And that starts with making sure we are getting the most relevant prior art before our examiners as early as possible, which we are doing under our EPQI by: 1) leveraging technology, 2) making prior art cited in our PTAB proceedings available to the examiner handling a related pending child application, and 3) transitioning our entire patent examination corps from the decades old, antiquated U.S. Patent Classification System to the updated, increasingly global Cooperative Patent Classification System. It also means investment and use of tools like Global Dossier—an online portal developed in conjunction with our IP5 partners that provides all examiners and the public access to file history information to all applications that may be filed in an IP5 office. Global Dossier improves patent quality worldwide because examiners and the public can access prior art references found by other patent offices more efficiently and earlier.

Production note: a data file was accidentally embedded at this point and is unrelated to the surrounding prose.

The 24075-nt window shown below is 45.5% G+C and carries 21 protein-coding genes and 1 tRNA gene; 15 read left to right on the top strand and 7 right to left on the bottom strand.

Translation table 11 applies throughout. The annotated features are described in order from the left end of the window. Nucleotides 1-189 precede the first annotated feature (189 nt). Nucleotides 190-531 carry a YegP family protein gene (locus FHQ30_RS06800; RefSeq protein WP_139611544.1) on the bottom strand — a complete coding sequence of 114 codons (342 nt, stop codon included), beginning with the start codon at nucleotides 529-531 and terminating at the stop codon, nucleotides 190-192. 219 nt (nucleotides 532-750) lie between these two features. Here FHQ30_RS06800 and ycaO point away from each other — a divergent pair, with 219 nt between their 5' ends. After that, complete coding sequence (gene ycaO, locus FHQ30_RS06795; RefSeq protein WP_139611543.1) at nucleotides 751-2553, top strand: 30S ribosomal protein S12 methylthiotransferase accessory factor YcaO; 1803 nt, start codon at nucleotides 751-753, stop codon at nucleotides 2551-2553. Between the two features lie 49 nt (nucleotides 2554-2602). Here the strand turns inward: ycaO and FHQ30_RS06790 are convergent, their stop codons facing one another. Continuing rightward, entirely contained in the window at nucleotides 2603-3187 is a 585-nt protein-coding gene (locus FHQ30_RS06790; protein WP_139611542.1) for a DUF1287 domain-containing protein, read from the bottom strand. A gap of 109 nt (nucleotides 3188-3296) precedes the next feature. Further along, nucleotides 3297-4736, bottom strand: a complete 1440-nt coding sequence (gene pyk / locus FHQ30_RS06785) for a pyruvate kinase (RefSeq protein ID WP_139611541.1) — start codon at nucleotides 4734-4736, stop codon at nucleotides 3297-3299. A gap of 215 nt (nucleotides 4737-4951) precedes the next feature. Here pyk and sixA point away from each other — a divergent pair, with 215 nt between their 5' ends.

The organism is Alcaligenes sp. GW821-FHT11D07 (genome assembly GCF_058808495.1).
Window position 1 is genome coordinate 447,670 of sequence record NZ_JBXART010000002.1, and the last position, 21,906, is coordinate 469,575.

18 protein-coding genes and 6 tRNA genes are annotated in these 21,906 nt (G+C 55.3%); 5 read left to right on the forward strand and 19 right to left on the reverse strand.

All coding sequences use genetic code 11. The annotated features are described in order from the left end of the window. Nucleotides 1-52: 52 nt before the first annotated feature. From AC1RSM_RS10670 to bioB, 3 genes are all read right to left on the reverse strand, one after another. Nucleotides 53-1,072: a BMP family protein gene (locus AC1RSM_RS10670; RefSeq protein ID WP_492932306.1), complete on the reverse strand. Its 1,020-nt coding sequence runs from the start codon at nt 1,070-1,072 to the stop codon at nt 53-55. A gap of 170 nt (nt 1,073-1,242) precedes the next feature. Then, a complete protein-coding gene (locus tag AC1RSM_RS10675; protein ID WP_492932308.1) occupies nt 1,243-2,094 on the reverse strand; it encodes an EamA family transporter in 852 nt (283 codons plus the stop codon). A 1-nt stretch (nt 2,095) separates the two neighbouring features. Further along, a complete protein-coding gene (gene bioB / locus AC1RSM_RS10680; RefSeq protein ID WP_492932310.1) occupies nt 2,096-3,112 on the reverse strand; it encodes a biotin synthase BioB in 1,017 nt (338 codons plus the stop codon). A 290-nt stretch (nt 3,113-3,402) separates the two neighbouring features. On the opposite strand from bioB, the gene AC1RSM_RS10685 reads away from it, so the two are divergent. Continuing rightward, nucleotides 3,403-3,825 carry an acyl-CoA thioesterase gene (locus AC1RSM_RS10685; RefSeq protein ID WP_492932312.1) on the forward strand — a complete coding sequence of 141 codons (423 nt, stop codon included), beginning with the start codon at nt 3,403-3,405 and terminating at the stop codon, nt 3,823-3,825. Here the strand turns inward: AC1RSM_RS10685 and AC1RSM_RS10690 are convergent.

Getting it right also includes drilling down on best practices. One of the efforts under our EQPI is the “Clarity of the Record Program”, which Robin will be speaking about at greater length next. The goal of this initiative is to develop best practices on how much detail to include in certain key parts of the prosecution record, for example: Interview summaries, or reasons for allowance, or claim constructions. After the pilot concluded, we measured 22 data points focused on clarity in interview summaries, and found an average of 15% improvement in clarity between the pilot and control groups. And we found a 25% improvement in the clarity of reasons for allowance between the pilot and control groups. With our trainings on 1) interview summaries, 2) reasons for allowance and 3) claim interpretations, we saw a statistically significant improvement in clarity when examiners used the best practices we identified.